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News

New sensor system keeps elderly safe in their homes

Home Guardian : 28 March, 2008  (New Product)
Home Guardian has released a suite of sensors that non-intrusively monitor the health status of seniors in their homes while enabling professional caregivers to focus on providing needed care.
The system can also detect falls, which constitute the largest cause of injuries for people over age 65 in the USA.

A team of researchers developed the systems originally from the University of Virginia's Medical Automation Research Center (MARC) in partnership with two nationally recognized not-for-profit senior care and service providers, The Evangelical Lutheran Good Samaritan Society (Sioux Falls) and the Volunteers of America (VOA) National Services (Alexandria, Virginia, USA).

Immediate benefits of the sensor systems - as shown in carefully controlled studies done by The Evangelical Lutheran Good Samaritan Society and the Volunteers of America National Services - include:

* A reduction of the cost of care of nearly 75 percent
* Increased feelings of safety and security in participants
* Less job-related stress for caregivers

The development of this technology was first funded through a grant from the Carilion Biomedical Institute in Roanoke, Virginia, USA. 'The individuals at Carilion chose us to develop a solution that would revolutionise the care for large numbers of baby boomers,' stated Dr Majd Alwan, Home Guardian co-founder and now director of the Center for Aging Services Technologies.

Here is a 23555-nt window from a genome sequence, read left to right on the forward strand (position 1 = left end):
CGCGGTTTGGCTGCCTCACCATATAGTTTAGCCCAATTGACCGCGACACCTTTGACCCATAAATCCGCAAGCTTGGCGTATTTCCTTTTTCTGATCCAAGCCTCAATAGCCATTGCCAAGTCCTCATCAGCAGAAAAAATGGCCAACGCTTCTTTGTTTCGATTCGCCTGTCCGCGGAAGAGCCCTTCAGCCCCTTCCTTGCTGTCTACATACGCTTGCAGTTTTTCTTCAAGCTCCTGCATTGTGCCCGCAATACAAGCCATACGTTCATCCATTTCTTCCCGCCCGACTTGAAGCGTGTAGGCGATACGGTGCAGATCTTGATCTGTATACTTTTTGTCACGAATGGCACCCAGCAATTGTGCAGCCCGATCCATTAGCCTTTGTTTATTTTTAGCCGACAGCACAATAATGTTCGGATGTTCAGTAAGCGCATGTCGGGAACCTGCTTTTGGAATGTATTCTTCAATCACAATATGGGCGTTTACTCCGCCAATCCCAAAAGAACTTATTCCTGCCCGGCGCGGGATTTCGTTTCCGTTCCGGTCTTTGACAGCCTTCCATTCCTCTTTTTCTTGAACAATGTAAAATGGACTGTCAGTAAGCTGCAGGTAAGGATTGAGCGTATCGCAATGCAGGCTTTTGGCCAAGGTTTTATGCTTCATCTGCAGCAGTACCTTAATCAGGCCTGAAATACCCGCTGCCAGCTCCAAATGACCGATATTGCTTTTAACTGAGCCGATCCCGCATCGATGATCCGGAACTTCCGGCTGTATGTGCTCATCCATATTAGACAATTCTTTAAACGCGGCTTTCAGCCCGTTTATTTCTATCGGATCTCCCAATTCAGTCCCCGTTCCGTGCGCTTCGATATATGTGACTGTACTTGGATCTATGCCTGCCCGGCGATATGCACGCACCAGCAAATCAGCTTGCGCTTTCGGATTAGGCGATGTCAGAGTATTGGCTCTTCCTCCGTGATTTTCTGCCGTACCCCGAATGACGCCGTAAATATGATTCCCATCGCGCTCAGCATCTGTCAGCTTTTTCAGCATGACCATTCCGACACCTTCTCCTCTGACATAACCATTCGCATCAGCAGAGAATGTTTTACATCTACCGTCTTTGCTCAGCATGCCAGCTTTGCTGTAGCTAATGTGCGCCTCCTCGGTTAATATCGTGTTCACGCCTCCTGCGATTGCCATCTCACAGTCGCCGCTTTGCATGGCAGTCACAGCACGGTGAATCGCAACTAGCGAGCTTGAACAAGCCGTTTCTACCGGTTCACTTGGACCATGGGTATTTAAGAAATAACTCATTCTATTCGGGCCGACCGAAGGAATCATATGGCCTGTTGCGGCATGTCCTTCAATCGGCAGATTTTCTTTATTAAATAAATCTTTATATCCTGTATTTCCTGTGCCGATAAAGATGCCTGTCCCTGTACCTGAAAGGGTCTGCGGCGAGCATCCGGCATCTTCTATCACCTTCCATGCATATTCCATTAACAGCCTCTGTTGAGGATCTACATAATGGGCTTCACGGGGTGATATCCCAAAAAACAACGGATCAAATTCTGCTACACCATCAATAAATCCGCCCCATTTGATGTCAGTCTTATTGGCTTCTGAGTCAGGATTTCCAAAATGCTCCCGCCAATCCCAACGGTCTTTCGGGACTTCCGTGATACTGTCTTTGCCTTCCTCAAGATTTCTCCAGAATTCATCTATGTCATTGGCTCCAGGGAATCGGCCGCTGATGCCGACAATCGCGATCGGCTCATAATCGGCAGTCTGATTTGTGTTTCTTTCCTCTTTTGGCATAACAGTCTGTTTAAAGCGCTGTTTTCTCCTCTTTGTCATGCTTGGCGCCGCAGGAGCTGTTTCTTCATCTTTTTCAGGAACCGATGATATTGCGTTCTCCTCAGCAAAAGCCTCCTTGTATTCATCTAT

'We were pleased to have the additional support from the University of Virginia's Darden Graduate School of Business and the T100 Alumni Mentoring Program to assist with further validation of the potential of the solution,' said MARC's director, Dr Robin Felder.

'We are thrilled this research has led to a significant advancement in the way we can care for our nation's seniors. With these tools, our organization - and many others - will be able to help the seniors we serve to receive quality care in their homes while enjoying an increased sense of security and safety,' said David J Horazdovsky, president and chief executive officer of The Evangelical Lutheran Good Samaritan Society.

Charles W Gould, VOA's chief executive officer, added, 'As an organization, we are dedicated to finding ways to help seniors live as independently as possible for as long as possible. The revolutionary sensor technology developed by Home Guardian will help in our mission to keep seniors healthy and safe, while also allowing them to live in their own homes and maintain their much-valued privacy.'

Additional studies are currently being conducted with MorseLife (West Palm Beach, Florida), focusing on the health and wellbeing of their residents. Florida is the state that boasts the highest number of residents over 65 years of age. Home Guardian expects to ramp up production volume and begin deploying systems nationwide in mid-2008.
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